If you’re staying for an extended amount of time (really anything over 2 weeks), you could try contacting the hotel directly and asking if there are any promotions for extended stays. You might be surprised by how many will offer better rates, especially when booked directly and not through a third-party website.
Lastly, we highly recommend booking your accommodation early. Japan is the only country we’ve visited where accommodations are consistently fully booked – perhaps unsurprising considering its recent influx in popularity. Once hotels have just a few rooms left, they’ll no doubt increase their prices.
If you want to travel to Japan on a budget but don’t want to eat at Mcdonalds then this section is for you.
Dining in Japan can be as expensive or cheap as you want it to be. A standard bowl of ramen can set you back 1,000 yen but hunt around and it isn’t too difficult to find cheaper. Our favourite ramen joint in Tokyo was just a little over 500 yen plus you get a free extra serving of noodles once you finish your first.
If you want to go even cheaper, you can find local udon and soba noodle stores on most street corners. Many won’t have English menus but the owners are usually very kind and patient and will happily explain what they serve. A standard bowl of udon/soba noodles would cost 300+ yen depending on what toppings you ordered.
Other places we regularly dined out at included Tendon Tenya (tempura rice bowls for under 1,000 yen) and Tonkatsu Matsunoya (fresh tonkatsu under 1,000 yen). Both have chains scattered across Japan.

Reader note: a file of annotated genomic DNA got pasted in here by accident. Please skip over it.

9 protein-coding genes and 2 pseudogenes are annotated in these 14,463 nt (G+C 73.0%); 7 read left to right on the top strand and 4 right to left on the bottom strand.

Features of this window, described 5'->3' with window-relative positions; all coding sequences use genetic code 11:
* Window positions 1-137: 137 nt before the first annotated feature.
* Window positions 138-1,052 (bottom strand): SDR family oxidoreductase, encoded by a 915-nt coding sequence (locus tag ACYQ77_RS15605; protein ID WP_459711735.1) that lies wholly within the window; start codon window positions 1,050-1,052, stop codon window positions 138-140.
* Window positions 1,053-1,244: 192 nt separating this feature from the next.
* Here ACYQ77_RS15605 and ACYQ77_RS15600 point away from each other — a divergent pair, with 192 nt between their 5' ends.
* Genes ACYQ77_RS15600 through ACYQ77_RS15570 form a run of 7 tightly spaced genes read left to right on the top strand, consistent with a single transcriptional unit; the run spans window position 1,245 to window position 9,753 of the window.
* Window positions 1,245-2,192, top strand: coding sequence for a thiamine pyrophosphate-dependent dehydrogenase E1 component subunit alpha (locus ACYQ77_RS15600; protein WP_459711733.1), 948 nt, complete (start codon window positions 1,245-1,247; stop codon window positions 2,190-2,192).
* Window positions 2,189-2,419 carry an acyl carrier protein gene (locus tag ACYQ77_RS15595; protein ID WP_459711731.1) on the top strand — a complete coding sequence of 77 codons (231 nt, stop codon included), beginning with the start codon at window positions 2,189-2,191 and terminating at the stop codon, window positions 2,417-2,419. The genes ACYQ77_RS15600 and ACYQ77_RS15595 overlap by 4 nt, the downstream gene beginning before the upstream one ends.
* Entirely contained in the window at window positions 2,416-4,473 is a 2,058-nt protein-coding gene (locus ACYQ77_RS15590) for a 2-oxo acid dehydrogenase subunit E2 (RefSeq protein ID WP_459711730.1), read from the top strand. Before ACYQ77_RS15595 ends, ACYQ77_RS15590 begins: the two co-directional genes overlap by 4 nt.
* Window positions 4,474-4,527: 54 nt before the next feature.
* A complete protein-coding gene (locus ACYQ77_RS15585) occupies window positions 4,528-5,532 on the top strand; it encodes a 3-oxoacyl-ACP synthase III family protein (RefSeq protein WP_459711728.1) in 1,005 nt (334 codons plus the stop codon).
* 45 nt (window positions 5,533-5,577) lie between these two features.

While exploring, you’ll also want to be on the lookout for bento box shops. These are typically located in more residential areas or around train stations. Bento boxes are the Japanese equivalent to grab and go packed meals but are generally very tasty and surprisingly healthy. Prices are reasonable for what you get to eat, prices hover around 1,000 yen.
We’d also encourage you to try the food served in combinis. Unlike other countries, Japanese convenience stores are well known for their delicious food. Our favourite chain when it comes to food is 7-eleven. They offer a wide selection of packaged meals plus their egg sandwiches, korokke (croquettes) and onigiris (rice balls) are so good. Honestly, don’t knock it until you’ve tried it!
All the above are great ways to save when dining out but the best savings are made when you cook yourself. Obviously, you’ll need to be staying at an accommodation which has a kitchen, but if you are we highly recommend gathering up fellow travellers and having an okonomiyaki (Japanese savoury pancake) night. It’s super simple to make and very cheap, best of all it’s delicious!